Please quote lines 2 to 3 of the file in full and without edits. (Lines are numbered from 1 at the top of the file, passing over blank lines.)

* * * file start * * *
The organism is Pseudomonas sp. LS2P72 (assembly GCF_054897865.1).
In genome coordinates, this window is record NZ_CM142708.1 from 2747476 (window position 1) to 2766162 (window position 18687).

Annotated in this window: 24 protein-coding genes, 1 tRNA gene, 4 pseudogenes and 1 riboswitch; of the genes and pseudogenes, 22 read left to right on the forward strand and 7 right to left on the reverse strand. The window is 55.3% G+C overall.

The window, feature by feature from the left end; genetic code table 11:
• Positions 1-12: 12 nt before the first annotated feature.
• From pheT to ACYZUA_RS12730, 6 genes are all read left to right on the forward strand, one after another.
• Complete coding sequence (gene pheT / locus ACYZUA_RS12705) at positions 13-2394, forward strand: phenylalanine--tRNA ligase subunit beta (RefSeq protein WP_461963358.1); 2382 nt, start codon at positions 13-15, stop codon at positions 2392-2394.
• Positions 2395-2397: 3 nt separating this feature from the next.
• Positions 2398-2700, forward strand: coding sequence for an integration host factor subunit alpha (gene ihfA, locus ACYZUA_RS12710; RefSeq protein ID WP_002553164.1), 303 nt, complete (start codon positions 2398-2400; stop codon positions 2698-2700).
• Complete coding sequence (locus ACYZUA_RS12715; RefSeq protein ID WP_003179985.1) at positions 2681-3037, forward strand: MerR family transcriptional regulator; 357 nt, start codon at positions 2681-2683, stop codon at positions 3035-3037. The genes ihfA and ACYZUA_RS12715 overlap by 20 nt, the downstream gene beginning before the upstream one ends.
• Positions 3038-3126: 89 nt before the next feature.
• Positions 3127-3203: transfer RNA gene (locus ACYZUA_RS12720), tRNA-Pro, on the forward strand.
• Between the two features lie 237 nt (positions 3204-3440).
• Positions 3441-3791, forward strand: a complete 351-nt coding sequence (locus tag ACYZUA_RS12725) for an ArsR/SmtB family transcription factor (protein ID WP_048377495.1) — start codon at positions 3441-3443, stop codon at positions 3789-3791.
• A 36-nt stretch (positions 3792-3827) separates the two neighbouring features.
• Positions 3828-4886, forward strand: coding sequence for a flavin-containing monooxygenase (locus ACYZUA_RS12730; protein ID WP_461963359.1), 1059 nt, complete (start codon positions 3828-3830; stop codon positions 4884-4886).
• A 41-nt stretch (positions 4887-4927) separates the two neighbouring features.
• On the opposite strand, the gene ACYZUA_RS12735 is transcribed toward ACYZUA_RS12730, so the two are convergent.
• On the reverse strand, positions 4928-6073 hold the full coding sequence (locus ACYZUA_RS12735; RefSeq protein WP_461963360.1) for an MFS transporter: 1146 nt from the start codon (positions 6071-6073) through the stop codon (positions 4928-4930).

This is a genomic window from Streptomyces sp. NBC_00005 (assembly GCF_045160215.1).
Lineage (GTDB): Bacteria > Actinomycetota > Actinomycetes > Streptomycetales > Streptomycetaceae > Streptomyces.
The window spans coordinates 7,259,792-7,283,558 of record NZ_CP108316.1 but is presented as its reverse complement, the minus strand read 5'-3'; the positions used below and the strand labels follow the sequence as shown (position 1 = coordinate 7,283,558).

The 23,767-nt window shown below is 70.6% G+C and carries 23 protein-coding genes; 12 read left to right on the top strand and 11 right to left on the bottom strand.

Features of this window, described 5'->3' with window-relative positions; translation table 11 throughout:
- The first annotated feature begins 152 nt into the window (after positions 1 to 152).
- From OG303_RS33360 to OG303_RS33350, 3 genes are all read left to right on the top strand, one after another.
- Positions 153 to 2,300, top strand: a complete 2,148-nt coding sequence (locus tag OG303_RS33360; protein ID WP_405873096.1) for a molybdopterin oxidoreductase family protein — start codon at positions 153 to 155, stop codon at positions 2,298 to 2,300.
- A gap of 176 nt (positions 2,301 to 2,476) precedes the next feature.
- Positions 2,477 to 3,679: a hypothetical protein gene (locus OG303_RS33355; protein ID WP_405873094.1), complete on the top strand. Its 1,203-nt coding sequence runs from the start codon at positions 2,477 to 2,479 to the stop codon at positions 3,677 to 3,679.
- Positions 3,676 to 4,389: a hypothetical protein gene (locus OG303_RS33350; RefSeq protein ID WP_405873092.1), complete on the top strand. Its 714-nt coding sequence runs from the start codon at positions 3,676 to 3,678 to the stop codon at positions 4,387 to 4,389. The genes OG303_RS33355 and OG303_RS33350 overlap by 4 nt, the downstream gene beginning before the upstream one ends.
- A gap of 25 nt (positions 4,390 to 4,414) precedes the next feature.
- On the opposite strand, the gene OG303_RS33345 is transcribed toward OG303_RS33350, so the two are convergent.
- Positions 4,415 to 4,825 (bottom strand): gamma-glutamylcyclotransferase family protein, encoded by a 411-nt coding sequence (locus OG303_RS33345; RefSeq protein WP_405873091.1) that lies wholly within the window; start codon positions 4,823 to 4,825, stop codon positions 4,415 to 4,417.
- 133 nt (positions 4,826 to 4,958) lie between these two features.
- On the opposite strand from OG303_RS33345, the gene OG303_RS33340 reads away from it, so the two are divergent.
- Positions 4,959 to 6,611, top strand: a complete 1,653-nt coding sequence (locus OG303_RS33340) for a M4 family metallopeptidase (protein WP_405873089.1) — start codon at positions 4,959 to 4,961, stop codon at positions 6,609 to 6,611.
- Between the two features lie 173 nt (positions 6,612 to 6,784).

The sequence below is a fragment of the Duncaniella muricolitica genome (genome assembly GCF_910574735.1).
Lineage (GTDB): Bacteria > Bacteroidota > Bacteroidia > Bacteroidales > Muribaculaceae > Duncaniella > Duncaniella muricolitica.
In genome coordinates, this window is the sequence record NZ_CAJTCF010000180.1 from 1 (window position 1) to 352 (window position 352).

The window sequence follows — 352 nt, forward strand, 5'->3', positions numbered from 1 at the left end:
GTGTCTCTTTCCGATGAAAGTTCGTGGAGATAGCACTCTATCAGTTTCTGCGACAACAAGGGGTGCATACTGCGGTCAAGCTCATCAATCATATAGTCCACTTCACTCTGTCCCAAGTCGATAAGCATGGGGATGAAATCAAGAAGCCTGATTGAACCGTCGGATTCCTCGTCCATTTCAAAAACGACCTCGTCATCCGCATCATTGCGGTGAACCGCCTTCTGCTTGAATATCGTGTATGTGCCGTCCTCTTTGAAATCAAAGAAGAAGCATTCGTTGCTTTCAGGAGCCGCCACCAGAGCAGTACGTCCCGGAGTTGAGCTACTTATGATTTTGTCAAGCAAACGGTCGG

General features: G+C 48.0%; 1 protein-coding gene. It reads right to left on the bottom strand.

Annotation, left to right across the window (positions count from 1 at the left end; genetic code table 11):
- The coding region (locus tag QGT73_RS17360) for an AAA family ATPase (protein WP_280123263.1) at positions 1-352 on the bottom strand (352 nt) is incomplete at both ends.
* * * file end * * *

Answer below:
In genome coordinates, this window is record NZ_CM142708.1 from 2747476 (window position 1) to 2766162 (window position 18687).

Annotated in this window: 24 protein-coding genes, 1 tRNA gene, 4 pseudogenes and 1 riboswitch; of the genes and pseudogenes, 22 read left to right on the forward strand and 7 right to left on the reverse strand. The window is 55.3% G+C overall.